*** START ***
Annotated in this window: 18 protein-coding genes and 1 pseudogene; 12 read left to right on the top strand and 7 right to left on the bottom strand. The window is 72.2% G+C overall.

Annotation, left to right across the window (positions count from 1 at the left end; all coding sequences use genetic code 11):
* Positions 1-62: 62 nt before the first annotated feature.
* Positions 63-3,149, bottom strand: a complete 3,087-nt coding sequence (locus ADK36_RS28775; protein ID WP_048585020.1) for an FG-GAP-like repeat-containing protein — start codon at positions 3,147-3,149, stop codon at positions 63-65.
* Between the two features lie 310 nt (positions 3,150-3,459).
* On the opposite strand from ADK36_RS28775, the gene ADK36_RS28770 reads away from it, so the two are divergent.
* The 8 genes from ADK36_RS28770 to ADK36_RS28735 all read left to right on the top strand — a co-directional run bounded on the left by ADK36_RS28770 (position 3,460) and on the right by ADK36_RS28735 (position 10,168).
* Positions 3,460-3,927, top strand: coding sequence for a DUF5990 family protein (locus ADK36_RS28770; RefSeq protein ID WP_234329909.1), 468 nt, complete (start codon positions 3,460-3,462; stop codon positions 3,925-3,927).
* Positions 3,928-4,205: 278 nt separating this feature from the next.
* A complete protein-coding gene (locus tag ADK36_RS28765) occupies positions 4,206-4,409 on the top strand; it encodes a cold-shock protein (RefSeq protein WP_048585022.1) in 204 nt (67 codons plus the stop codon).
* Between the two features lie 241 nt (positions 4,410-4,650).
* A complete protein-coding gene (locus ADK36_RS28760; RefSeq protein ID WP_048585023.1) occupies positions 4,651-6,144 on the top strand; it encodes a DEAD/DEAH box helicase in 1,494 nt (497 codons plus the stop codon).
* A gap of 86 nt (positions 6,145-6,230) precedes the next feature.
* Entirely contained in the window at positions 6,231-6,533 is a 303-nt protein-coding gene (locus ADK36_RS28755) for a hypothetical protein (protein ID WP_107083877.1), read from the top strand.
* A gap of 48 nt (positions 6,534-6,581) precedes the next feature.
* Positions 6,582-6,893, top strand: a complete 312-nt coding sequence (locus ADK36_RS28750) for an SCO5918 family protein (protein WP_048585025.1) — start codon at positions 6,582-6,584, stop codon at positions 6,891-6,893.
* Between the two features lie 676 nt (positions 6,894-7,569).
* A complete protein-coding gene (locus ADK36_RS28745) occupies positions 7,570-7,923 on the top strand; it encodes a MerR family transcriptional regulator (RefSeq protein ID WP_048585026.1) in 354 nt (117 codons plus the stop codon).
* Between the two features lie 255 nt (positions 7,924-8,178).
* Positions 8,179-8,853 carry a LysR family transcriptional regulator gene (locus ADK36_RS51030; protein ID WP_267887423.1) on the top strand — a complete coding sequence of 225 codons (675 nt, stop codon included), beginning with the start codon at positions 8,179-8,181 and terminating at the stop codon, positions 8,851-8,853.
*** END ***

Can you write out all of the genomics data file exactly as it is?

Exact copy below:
Annotated in this window: 18 protein-coding genes and 1 pseudogene; 12 read left to right on the top strand and 7 right to left on the bottom strand. The window is 72.2% G+C overall.

Annotation, left to right across the window (positions count from 1 at the left end; all coding sequences use genetic code 11):
* Positions 1-62: 62 nt before the first annotated feature.
* Positions 63-3,149, bottom strand: a complete 3,087-nt coding sequence (locus ADK36_RS28775; protein ID WP_048585020.1) for an FG-GAP-like repeat-containing protein — start codon at positions 3,147-3,149, stop codon at positions 63-65.
* Between the two features lie 310 nt (positions 3,150-3,459).
* On the opposite strand from ADK36_RS28775, the gene ADK36_RS28770 reads away from it, so the two are divergent.
* The 8 genes from ADK36_RS28770 to ADK36_RS28735 all read left to right on the top strand — a co-directional run bounded on the left by ADK36_RS28770 (position 3,460) and on the right by ADK36_RS28735 (position 10,168).
* Positions 3,460-3,927, top strand: coding sequence for a DUF5990 family protein (locus ADK36_RS28770; RefSeq protein ID WP_234329909.1), 468 nt, complete (start codon positions 3,460-3,462; stop codon positions 3,925-3,927).
* Positions 3,928-4,205: 278 nt separating this feature from the next.
* A complete protein-coding gene (locus tag ADK36_RS28765) occupies positions 4,206-4,409 on the top strand; it encodes a cold-shock protein (RefSeq protein WP_048585022.1) in 204 nt (67 codons plus the stop codon).
* Between the two features lie 241 nt (positions 4,410-4,650).
* A complete protein-coding gene (locus ADK36_RS28760; RefSeq protein ID WP_048585023.1) occupies positions 4,651-6,144 on the top strand; it encodes a DEAD/DEAH box helicase in 1,494 nt (497 codons plus the stop codon).
* A gap of 86 nt (positions 6,145-6,230) precedes the next feature.
* Entirely contained in the window at positions 6,231-6,533 is a 303-nt protein-coding gene (locus ADK36_RS28755) for a hypothetical protein (protein ID WP_107083877.1), read from the top strand.
* A gap of 48 nt (positions 6,534-6,581) precedes the next feature.
* Positions 6,582-6,893, top strand: a complete 312-nt coding sequence (locus ADK36_RS28750) for an SCO5918 family protein (protein WP_048585025.1) — start codon at positions 6,582-6,584, stop codon at positions 6,891-6,893.
* Between the two features lie 676 nt (positions 6,894-7,569).
* A complete protein-coding gene (locus ADK36_RS28745) occupies positions 7,570-7,923 on the top strand; it encodes a MerR family transcriptional regulator (RefSeq protein ID WP_048585026.1) in 354 nt (117 codons plus the stop codon).
* Between the two features lie 255 nt (positions 7,924-8,178).
* Positions 8,179-8,853 carry a LysR family transcriptional regulator gene (locus ADK36_RS51030; protein ID WP_267887423.1) on the top strand — a complete coding sequence of 225 codons (675 nt, stop codon included), beginning with the start codon at positions 8,179-8,181 and terminating at the stop codon, positions 8,851-8,853.